Post Supreme Court ban, Tata Motors plans to export some BSIII trucks

Tata has an unsold stock of 15000 commercial vehicles (CV), while its dealers hold about 3000 units

Tata Motors is planning on exporting a stock of trucks compliant with BSIII emission norms, days after the Supreme Court banned sale and registration of vehicles that didn’t comply to the latest pollution norms, according to a Reuters report. Tata has an unsold stock of 15000 commercial vehicles (CV), while its dealers hold about 3000 units, Ravindra Pisharody, executive director for commercial vehicles, said, adding that over half the stock is exportable over 4 to 6 months with minimal or no change. Part of stock which remains, after the exports have been made, will be converted to BSIV compliance and the remaining will be cannibalised for parts.

According to market research firm Crisil, the SC ban has led to a loss worth Rs 2500 crore for the CV manufacturers in India, and two-wheeler manufacturers too would lose about Rs 460-480 crore.

The Supreme Court announced on 29th March that sale and registration of all vehicles non-compliant to BSIV emission norms would be banned starting 1st April. The government had in August 2015 said the sale of four-wheelers not meeting Bharat Stage IV emission norms will be barred in India from April 2017 with a view to bring the entire country under the ambit of tighter pollution control standards.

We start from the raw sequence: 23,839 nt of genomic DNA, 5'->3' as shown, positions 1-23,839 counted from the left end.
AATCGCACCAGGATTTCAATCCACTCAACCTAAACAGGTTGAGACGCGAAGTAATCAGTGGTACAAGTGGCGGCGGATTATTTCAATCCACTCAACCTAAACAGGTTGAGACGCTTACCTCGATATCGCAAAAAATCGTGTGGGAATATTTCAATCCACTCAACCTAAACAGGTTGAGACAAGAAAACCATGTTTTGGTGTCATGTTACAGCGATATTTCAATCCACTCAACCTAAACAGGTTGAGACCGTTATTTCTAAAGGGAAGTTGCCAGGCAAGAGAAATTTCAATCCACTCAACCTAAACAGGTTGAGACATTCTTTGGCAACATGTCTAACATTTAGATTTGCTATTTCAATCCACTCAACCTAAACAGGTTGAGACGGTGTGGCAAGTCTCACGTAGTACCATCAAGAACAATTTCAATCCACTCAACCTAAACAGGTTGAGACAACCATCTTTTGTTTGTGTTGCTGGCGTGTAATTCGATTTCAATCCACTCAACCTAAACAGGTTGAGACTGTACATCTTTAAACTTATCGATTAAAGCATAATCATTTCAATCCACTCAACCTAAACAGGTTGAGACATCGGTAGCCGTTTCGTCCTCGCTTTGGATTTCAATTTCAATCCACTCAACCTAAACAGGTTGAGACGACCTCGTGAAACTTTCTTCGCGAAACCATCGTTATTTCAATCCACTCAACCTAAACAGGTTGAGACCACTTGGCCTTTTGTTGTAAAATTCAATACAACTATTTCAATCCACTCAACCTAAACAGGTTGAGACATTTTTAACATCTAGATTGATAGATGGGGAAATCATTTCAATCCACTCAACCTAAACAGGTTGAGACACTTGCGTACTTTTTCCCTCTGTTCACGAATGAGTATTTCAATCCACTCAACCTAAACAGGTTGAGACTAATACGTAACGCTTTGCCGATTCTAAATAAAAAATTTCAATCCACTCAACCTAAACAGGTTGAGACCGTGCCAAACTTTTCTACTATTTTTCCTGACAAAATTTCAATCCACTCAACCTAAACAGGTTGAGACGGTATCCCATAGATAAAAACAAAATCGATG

Also read: NGT dismisses plea against SIAM’s call to defer BSIV norms as ‘infructuous’

While some manufacturers like Toyota and Bajaj stopped production of BSIII vehicles and hence never accumulated an outdated stock, some manufacturers understood that the ban was only on manufacturing of BSIII vehicles and not on their sale.

Hence, last month as the deadline closed in on the auto manufacturers, some asked for the last date to be pushed back citing a massive loss of Rs 12000 crore. Manufacturers argued that the government had said in 2015 that automakers must manufacture only BSIV compliant vehicles from 1st April, but it did not propose banning the sale of older-technology vehicles from the same day.

The Supreme Court decided to go ahead with the ban, saying that the details of the ban had been clarified since its inception and that public health was more important than unsold inventories.

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